Clean and store rain barrels - We use a rain barrel throughout the year to collect rain runoff from our gutters. We use it to water our garden and houseplants. When the temperature drops to freezing though our barrel can be damaged and cracked by the elements. To keep it nice we drain it, clean, and store it in our garage or basement until the spring. Goodbye old friend!
Use the reverse switch on ceiling fans - The reverse switch is available on some ceiling fans and it is very handy. It will reverse the direction of blade movement to turn clockwise instead of counter-clockwise. The air is forced downwards and heat rises so the heat will be pushed downwards.
Check insulation in the attic and roof area - Experts recommend a depth of about 12 inches so do a check and make sure your insulation is still effective against cold winters and remedy it if you find that your insulation is no longer cutting it.
Caulk windows and hang thermal curtains – Seal cracks and gaps with caulk to prevent drafts. Thermal curtains can also be used for the same thing. They are super heavy and will stop drafts in their tracks. Just make sure to open them on clear sunny days and let the sunshine in.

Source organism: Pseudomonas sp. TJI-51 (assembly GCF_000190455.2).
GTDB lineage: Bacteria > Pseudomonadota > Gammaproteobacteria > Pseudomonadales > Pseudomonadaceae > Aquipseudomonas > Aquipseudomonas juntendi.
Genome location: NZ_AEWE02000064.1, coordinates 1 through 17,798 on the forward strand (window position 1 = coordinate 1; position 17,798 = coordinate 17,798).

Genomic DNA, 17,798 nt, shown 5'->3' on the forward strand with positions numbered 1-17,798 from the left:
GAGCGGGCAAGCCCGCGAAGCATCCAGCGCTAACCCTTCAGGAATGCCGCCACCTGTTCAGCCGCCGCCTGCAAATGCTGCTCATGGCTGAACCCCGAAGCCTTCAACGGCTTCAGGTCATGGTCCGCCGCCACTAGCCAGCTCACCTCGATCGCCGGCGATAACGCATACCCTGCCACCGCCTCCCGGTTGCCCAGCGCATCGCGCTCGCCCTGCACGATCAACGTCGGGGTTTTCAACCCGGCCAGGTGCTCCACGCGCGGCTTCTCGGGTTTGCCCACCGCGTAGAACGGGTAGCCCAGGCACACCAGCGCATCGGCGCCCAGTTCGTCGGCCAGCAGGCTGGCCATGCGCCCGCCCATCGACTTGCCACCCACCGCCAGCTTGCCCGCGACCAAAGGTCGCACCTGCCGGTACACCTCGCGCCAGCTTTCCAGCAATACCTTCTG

What do you do for cold weather prep??
This post is written as a Healthy Home Ambassador for Filtrete, all thoughts and opinions are my own.
If you visit my kitchen, you’ll find glass jars everywhere. I use them for everything it seems… beverages, broth, bulk foods such as nuts and dried fruit, leftovers from dinner, salt, herbs, spices, fermenting, canning, vases, storage containers, and much more! Recently when my nine year old daughter decided to climb up the kitchen and rip the shelf that held all our drinking glasses off the wall, spilling its contents onto the floor, we had a huge mess to clean up and a decision to make. The only glasses that held up were the mason jars so we opted not to get any more conventional drinking glasses and just go whole hog with the jars. It was at that time when we decided to add some of the new heritage collection from Ball to that mix. I absolutely adore the lovely blue color.
They are so pretty I seem to gravitate to them… have you scored any of these lovelies yet?
Get the heritage collection =====> here.